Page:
It had been a few years since we had first decided to try turkey hunting when Andy and I had  drawn tags and hunted together in the north eastern part of the lower peninsula of Michigan  near his family’s cabin. We had a good time but neither of us was very experienced at turkey  hunting so despite our best efforts we returned home empty handed that spring. A couple more  years had gone by when Andy and I decided to put in for a hunt together again, only this time  we were hunting Southern Michigan on Andy’s family’s property. Andy had gotten a nice 29 lb. tom behind his parents’ house the year before. So, we decided to try our luck on his family’s  property again. Luckily we drew tags and made plans to hunt together that spring. We had  been out a few times that season but hadn’t had much success. We thought maybe, we should  try and cover more ground. We had learned how to locate turkeys by using a crow call while it  was still dark. So we decided to try what we were calling a “run and gun” approach. We met  early one morning at his place and walked to the edge of the woods behind his house. We were  both hopeful that we might locate some birds on the roost and sneak in to set up within 100  yards or so before they flew down. With much anticipation of hearing a turkey answer me, I  blew some blasts on my crow call and we listened. Nothing, not one gobble. We walked a little  further down the lane and hit the crow call again. Still we heard nothing. So the run and gun  was on. We hustled back to the house and jumped in Andy’s truck. We drove to his Dad’s  house and tried the crow call from the field behind the house hoping to hear a gobble come from  the woods. Again, we stood there in disbelief, as we didn’t hear a single turkey sound off. We  were determined to find some turkeys, so we jumped back in the truck and headed down the  road to some property owned by Andy’s uncle. But, again there were no answers to our  calls. Shaking our heads and discouraged, we climbed back in the truck. What now? Our hot  little idea of the run and gun approach wasn’t so hot after all. We were driving back to Andy’s  house when we noticed the sun was starting to come up. We knew we had to get somewhere  and get set up before daylight if we were going to have any chance of seeing a bird. Andy said  he was certain that he had heard turkeys behind his house a day or two before so we decided to  walk out back again and just set some decoys on the edge of the field. As we headed back to  the woods, I decided to try the crow call one last time so we stopped in the lane and I gave a  couple of short blasts. The hair on my neck stood on end when we heard not one, but multiple  tom turkeys sound off and in a couple different directions too. It sounded like we had a pair of  turkeys to the east and another one or two to the south. The ones to the east sounded closer  so we quickly decided to try and get set up on the edge of the lane. Just to get a better sense of  exactly where those birds were, I blasted my trusty crow call again. But this time the only  turkeys responding were to the south. We changed our plan and decided to hurry to the edge of  the field at the end of the lane. We grabbed the decoys from our packs and placed them within  range of the wood line where we intended to sit. As we started to get settled into our positions, I  hit the crow call one last time to get one more bearing on where the birds might be coming  from. To our surprise the birds to the east answered back and it sounded as if they were right on top of us. There was no time to grab the decoys. We hurried into the edge of the woods  behind us and noticed we were on the edge of a low spot full of water. There wasn’t time to try  and get around it and there certainly wasn’t a dry spot to sit. The only option for any cover was  to get our feet wet. So, standing in water near the top of our boots, we each picked a tree to  hide behind and stood with our shotguns held vertically in front of us. We were about 5 yards  apart so we could see and hear each other as we peeked around our trees and watched for the  approaching turkeys. Andy slipped a diaphragm call in his mouth and started to cluck, cut and  yelp like a hen. Almost instantly a group of three hens came running through the woods headed  right for us. Now the race was on, the race to see if the hens would bust us before the toms got  there. Andy stopped calling and we both stood as still as statues. The hens passed by on my  left side and as they walked away, I noticed movement in front of me. It was a branch on a  small tree that was down about 25 yards away. The branch bent to the ground then rebounded  and bent to the ground a second time. There were two long beards in pursuit of those hens that  had just passed by us. I looked at Andy and carefully showed him 3 fingers as I whispered, “on  the count of three”. Andy knew exactly what the plan was. We looked at each other and  nodded our heads, one, two, And THREE! We both came from behind our trees and the shots  rang through the woods like cannon fire. It sounded like one shot. We had both fired at the  same time. Andy shot the bird on the right and I shot the bird on the left. We had just doubled  on two beautiful long beard tom turkeys. Quickly we made sure the birds weren’t going  anywhere and then we celebrated. While laughing, Andy looked at me and said “did that really  just happen?” I said “I think it did” we laughed some more and picked up our birds. We could  not believe it. After a very rocky start to our morning, we had successfully filled both our tags at  once. As we walked back to his house with our birds slung over our shoulders we talked to each other about the events of that morning calling our two for one deal “Double Trouble”. What  an amazing adventure it had been. When we got back to the house and celebrated with a nice  breakfast, then cleaned our game. After multiple years and failed attempts, I was finally on the  board with my first turkey. Not only was it a very nice bird but I got to share that experience with  Andy. He and I have had many adventures over the years and when time permits us to hunt  together we still have adventures in the woods to this day. Having a good friend like Andy to  spend time with in the woods has made my life richer in many ways. We’ve shared success  and we’ve shared defeat. But no matter what the outcome, it’s always an adventure. As turkey  season approaches, consider hunting with a friend this year. I hope you have an adventure. If  you’re lucky, one of you might get a crack at a nice bird. If you’re really lucky maybe you’ll have  “Double Trouble” too!!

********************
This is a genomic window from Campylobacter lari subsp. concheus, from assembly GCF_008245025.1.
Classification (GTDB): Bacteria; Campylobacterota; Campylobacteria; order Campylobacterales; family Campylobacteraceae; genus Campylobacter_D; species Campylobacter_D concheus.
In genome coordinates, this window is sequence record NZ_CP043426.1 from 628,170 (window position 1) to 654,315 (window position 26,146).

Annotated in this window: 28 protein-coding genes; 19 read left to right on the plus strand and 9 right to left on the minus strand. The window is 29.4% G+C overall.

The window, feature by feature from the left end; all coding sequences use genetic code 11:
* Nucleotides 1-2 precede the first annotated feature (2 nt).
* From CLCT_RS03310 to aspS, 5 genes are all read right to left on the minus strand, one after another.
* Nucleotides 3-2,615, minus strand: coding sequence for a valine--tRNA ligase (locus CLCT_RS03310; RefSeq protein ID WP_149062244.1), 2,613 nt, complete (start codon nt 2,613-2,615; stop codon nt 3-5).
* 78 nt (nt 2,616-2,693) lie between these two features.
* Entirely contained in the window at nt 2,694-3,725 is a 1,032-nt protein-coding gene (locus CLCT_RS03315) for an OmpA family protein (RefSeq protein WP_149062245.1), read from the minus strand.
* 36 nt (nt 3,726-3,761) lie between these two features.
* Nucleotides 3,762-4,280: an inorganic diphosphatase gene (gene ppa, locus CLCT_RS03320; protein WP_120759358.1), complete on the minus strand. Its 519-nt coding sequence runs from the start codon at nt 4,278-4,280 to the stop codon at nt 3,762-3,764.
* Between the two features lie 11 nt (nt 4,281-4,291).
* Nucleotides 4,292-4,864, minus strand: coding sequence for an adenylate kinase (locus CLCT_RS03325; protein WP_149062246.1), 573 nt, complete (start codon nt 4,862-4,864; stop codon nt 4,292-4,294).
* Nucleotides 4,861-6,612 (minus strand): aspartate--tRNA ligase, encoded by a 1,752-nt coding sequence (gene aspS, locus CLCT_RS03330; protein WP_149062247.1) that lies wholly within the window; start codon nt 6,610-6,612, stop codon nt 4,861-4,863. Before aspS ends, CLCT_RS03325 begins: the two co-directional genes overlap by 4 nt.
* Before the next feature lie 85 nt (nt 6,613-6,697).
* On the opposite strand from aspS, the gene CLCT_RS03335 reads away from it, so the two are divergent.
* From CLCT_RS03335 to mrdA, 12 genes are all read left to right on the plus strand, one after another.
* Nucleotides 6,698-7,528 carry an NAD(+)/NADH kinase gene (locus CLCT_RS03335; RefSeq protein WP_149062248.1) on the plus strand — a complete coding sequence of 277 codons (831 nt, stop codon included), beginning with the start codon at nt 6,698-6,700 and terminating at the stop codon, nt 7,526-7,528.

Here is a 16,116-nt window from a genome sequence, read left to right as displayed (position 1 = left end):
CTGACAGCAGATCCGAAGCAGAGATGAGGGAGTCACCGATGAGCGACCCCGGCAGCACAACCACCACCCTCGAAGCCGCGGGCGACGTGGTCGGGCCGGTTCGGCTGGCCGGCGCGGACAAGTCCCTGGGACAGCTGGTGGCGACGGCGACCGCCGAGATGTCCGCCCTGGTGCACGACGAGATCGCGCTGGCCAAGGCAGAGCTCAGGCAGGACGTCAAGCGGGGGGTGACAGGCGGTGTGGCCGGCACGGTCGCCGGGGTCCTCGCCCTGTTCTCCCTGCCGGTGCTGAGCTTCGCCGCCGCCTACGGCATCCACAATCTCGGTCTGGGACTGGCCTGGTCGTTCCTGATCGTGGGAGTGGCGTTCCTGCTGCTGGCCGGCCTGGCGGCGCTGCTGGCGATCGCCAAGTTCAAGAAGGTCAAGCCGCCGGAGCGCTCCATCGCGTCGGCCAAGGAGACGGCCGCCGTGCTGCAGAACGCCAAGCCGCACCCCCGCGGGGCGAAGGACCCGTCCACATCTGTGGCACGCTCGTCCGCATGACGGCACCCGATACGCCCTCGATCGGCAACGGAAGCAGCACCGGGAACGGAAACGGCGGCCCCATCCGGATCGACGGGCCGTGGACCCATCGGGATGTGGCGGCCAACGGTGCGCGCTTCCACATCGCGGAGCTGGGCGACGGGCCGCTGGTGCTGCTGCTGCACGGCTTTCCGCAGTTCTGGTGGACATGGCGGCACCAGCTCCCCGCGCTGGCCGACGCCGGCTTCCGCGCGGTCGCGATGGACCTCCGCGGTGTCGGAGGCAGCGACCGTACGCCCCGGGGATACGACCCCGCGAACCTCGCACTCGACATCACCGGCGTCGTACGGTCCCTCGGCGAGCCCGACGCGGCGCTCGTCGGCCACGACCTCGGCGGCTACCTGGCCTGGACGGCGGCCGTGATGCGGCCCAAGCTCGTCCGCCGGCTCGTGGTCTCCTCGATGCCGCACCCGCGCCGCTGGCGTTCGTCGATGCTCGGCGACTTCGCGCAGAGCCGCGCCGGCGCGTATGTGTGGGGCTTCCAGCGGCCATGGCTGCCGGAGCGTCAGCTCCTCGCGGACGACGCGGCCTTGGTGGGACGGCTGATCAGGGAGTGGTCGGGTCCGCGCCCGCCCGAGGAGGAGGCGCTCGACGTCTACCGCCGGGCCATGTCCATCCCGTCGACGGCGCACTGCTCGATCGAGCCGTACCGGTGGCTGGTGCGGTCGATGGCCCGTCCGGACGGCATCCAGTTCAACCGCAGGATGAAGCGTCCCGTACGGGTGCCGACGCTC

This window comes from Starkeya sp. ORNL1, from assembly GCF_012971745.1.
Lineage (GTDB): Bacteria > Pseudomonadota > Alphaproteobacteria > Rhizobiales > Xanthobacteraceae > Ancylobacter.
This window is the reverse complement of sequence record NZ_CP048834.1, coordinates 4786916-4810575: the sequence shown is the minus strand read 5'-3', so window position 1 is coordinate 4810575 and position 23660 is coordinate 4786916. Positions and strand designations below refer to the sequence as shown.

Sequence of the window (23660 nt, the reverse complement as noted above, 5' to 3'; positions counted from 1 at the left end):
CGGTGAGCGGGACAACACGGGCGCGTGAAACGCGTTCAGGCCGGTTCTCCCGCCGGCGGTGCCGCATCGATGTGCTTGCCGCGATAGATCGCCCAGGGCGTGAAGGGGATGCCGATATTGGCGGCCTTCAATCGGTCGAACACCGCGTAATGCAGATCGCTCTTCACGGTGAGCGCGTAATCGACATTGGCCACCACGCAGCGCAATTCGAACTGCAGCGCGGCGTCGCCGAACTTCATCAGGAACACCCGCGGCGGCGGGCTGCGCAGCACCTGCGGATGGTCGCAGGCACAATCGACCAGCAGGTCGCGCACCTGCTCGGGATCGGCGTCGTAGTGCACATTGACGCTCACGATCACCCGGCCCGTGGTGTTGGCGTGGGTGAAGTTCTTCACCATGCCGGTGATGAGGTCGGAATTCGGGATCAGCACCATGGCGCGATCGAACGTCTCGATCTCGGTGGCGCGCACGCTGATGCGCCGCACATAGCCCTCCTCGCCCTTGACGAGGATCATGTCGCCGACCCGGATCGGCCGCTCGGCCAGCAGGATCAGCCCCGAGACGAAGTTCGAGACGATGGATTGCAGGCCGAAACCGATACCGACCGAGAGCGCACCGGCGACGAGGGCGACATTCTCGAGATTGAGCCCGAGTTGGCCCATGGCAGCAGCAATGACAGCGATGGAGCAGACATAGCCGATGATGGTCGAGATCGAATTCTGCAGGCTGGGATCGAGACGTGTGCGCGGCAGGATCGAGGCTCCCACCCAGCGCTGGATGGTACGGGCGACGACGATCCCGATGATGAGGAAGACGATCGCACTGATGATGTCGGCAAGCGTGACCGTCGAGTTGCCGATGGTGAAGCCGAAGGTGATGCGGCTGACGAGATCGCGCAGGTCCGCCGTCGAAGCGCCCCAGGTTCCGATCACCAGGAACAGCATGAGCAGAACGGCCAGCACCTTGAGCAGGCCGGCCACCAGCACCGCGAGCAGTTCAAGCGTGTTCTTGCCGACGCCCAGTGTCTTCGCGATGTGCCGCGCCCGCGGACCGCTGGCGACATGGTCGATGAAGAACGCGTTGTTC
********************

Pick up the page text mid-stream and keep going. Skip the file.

As always, Happy Hunting, Good luck in the woods and God Bless.

Robert Weller
Latest posts by Robert Weller (see all)